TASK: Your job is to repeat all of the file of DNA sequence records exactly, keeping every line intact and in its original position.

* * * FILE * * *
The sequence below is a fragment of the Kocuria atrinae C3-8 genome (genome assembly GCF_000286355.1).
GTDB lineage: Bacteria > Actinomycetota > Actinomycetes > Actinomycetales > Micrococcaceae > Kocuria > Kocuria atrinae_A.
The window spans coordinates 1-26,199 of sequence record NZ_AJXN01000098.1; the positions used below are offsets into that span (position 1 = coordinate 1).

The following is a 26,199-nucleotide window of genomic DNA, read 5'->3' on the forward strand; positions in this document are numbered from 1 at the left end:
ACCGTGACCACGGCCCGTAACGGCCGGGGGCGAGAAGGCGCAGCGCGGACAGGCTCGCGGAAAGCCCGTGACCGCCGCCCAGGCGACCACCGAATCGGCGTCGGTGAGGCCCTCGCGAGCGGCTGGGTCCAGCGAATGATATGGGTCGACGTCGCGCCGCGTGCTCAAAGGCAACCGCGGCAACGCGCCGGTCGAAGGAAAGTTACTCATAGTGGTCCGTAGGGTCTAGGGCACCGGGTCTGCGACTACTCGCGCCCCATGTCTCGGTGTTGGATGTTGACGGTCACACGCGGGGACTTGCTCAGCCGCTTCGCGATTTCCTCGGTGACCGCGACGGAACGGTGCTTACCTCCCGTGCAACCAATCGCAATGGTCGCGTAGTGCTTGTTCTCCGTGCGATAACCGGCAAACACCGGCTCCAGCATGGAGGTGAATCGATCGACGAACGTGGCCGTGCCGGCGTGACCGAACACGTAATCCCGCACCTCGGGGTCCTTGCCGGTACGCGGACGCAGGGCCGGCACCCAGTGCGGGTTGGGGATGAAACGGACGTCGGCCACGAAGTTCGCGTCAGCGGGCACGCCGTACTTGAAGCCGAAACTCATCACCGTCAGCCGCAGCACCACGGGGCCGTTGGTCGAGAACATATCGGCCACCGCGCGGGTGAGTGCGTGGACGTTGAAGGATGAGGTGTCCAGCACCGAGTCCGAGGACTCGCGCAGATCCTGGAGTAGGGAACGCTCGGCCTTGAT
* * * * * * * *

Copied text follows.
The sequence below is a fragment of the Kocuria atrinae C3-8 genome (genome assembly GCF_000286355.1).
GTDB lineage: Bacteria > Actinomycetota > Actinomycetes > Actinomycetales > Micrococcaceae > Kocuria > Kocuria atrinae_A.
The window spans coordinates 1-26,199 of sequence record NZ_AJXN01000098.1; the positions used below are offsets into that span (position 1 = coordinate 1).

The following is a 26,199-nucleotide window of genomic DNA, read 5'->3' on the forward strand; positions in this document are numbered from 1 at the left end:
ACCGTGACCACGGCCCGTAACGGCCGGGGGCGAGAAGGCGCAGCGCGGACAGGCTCGCGGAAAGCCCGTGACCGCCGCCCAGGCGACCACCGAATCGGCGTCGGTGAGGCCCTCGCGAGCGGCTGGGTCCAGCGAATGATATGGGTCGACGTCGCGCCGCGTGCTCAAAGGCAACCGCGGCAACGCGCCGGTCGAAGGAAAGTTACTCATAGTGGTCCGTAGGGTCTAGGGCACCGGGTCTGCGACTACTCGCGCCCCATGTCTCGGTGTTGGATGTTGACGGTCACACGCGGGGACTTGCTCAGCCGCTTCGCGATTTCCTCGGTGACCGCGACGGAACGGTGCTTACCTCCCGTGCAACCAATCGCAATGGTCGCGTAGTGCTTGTTCTCCGTGCGATAACCGGCAAACACCGGCTCCAGCATGGAGGTGAATCGATCGACGAACGTGGCCGTGCCGGCGTGACCGAACACGTAATCCCGCACCTCGGGGTCCTTGCCGGTACGCGGACGCAGGGCCGGCACCCAGTGCGGGTTGGGGATGAAACGGACGTCGGCCACGAAGTTCGCGTCAGCGGGCACGCCGTACTTGAAGCCGAAACTCATCACCGTCAGCCGCAGCACCACGGGGCCGTTGGTCGAGAACATATCGGCCACCGCGCGGGTGAGTGCGTGGACGTTGAAGGATGAGGTGTCCAGCACCGAGTCCGAGGACTCGCGCAGATCCTGGAGTAGGGAACGCTCGGCCTTGAT